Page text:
I’m still rocking the Evernote solution I decided on. I’m still not using it as consistently as I would like but I do find it easier to use it than some of the other solutions I’ve used in the past. I did sign up for another solution a couple of weeks back to check it out but caught myself before going to far down that rabbit hole. It’s the common problem of “productivity porn” and I’m still working on not falling into that trap.

Social Media

So far I’ve managed to keep this from ruling my life, I’m still trying to iron out all the wrinkles though. I’m not living in it like I use to and I’m not constantly trying to keep up with it either. I spend very little time with Google+, facebook is limited to just family and friends (and then only once, maybe twice a day max). LinkedIn and Twitter are seeing more emphasis but between the two I’m only dropping about an hour or so.

RSS

In my last update I mentioned that I was going to tackle my RSS backlog and look at my options for keeping up with it. The first thing I did was look at my feeds and realized that there were a number of them that were either not updating any longer or I wasn’t reading so I decided to drop those. Then I looked at the remaining volume and found I had a couple that were being updated so often everything else was getting lost in the mix. I nixed those as well as I found I was reading only a few articles out of the whole feed – I can go to those websites for that (they are topic specific or series).

The final decision I made was on the reader. After giving it some thought I decided to roll my own with Tiny Tiny RSS. Does it have all the features of Feedly or the now defunct Google Reader? No. Does it give me what I need without the fear of being shut down or the need to pay to use it? Yes. Okay, there is a mobile app that costs $2 but at least it’s not a monthly subscription.

Email

Along with the need to bring my RSS under control I started work on email. I know I’m not as bad as some but I’m averaging about 1200 inbound emails a month to my main account so it needed attention. The first thing I did was switch the bulk of the mailing lists I’m on over to digest mode – instant reduction. I’ve also been going through and unsubscribing to those that I no longer read or no longer want.

One of the changes I’m working on is to move to other forms of communication where I can. Obviously phone calls work along with text messages and I’m using both where I can – going to try and push more folks to using those along with messengers and direct messages through Google or Twitter (check out this post recommended by Greg in my last post).

My Office

I’m not talking about my work office or the office I have as Secretary for the Masonic Lodge I belong to, I’m talking about my home office. The best way to describe it – controlled chaos. Most of the time I have to move something to get to something else or have to go digging for hours to find it. So, while I was on vacation the last couple of weeks I’ve been spending a few minutes here and there to try and eliminate some of the chaos. I know there are those that would say I’m doing it wrong, that I should block a few days, empty the office and then ‘rebuild it.’ Wasn’t going to happen. I wanted to actually enjoy my vacation and, to be honest, emptying my office wasn’t going to work as you need somewhere to put it all. So I’ve been scanning (storage in Evernote), shredding (that whole security/privacy thing), tossing out (yeah!) and rewiring (zip ties anyone?) – it’s a work in progress but as least now I have a bit more open desk space and don’t trip over something every time I get up.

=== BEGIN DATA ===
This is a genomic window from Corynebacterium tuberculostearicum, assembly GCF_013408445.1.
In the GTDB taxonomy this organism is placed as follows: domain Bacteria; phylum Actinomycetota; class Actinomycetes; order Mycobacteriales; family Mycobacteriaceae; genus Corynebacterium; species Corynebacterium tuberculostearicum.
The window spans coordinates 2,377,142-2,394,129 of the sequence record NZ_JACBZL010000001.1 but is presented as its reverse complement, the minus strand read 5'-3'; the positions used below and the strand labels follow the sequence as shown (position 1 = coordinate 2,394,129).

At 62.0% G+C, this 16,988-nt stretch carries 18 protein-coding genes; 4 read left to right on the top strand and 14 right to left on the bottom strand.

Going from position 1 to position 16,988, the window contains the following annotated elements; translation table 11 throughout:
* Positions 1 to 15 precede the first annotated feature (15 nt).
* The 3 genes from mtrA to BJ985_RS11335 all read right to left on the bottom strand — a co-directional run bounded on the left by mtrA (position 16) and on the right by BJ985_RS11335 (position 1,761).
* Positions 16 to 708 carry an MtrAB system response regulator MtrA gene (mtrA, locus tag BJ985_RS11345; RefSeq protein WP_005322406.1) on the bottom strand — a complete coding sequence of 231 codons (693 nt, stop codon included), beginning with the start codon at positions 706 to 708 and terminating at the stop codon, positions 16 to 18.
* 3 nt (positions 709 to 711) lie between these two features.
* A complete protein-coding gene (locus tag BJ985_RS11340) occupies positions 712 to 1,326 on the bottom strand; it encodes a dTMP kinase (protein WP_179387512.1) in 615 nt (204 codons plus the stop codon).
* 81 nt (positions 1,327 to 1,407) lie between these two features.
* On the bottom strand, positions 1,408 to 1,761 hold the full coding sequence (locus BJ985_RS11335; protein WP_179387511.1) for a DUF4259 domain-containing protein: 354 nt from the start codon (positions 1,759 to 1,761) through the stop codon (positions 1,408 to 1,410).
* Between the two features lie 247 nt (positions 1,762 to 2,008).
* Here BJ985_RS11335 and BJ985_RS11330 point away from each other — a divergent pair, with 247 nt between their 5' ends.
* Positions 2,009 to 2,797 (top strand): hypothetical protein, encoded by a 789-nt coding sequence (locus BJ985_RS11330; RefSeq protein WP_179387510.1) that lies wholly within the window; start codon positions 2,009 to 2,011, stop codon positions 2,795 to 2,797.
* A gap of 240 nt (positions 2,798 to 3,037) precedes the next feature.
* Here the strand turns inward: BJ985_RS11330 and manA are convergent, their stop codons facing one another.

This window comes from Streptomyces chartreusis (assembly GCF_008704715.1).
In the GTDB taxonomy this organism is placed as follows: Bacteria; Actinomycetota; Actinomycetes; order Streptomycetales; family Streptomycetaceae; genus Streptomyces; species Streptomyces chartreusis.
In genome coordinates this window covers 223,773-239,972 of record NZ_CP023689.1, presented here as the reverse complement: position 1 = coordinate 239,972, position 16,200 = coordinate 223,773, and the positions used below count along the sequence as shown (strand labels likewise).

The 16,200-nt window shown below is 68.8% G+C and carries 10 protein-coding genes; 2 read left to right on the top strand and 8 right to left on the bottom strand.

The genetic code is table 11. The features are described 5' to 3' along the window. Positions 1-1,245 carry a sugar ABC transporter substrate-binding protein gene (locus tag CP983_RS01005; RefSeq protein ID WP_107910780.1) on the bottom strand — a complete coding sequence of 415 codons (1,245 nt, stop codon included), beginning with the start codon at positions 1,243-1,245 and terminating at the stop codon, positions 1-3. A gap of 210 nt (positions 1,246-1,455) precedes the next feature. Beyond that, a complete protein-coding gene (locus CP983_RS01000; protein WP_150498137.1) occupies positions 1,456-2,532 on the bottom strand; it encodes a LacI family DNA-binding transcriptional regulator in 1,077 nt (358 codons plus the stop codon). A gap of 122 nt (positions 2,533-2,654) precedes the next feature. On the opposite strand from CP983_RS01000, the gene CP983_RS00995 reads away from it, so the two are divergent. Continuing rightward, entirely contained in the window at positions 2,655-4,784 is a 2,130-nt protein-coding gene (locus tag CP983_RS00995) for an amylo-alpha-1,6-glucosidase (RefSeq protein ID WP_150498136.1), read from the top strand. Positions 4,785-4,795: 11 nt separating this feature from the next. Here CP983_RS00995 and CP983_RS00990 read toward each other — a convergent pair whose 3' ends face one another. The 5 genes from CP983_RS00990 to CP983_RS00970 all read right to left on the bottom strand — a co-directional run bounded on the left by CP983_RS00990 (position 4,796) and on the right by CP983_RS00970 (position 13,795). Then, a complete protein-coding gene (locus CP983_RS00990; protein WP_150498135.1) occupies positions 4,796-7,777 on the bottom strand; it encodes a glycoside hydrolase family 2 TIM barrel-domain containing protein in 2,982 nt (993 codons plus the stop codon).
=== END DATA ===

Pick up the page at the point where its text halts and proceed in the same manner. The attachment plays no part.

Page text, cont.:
Things are far from complete, some of the things I still need to iron out:

  • My social media policy
  • A clean up and refresh of the blogs I work on
  • Tools – make some decisions and get rid of the rest

I also need to finalize what constitutes the completion of this project (and put a date on it) as if there’s no criteria for completion it’s really a process not a project.

7 Ways to Manage Email So It Doesn’t Manage You

Is it just me or does email always seem to be able to grow like weeds in your inbox? I know it does in mine, in fact it’s next week item for my Project Reboot.

Jeff Weiner, the CEO of LinkedIn, shared seven of his tips to manage the email onslaught today. His first is something I wish a number of folks I know would follow.

1. If you want to receive less email, send less email

As ridiculously simple as it sounds for such a pervasive problem, I’ve found this to be the golden rule of email management: Send less of it.

I’ve lost track of the number of times I’ve received multiple messages about the same topic – usually because the sender didn’t take a few minutes to collect all their thoughts before sending.

Tip number five is a good one too.

5. Give some thought To: the recipients

It seems like for many people, the To: and Cc: fields in email have become largely synonymous. They’re not

Jeff talks about making sure the right person is on the To: line – I’ve experienced the opposite issue, having been called out in a meeting for not responding when I was on the CC line, go figure.

If you have a few moments you should check out the whole article on LinkedIn.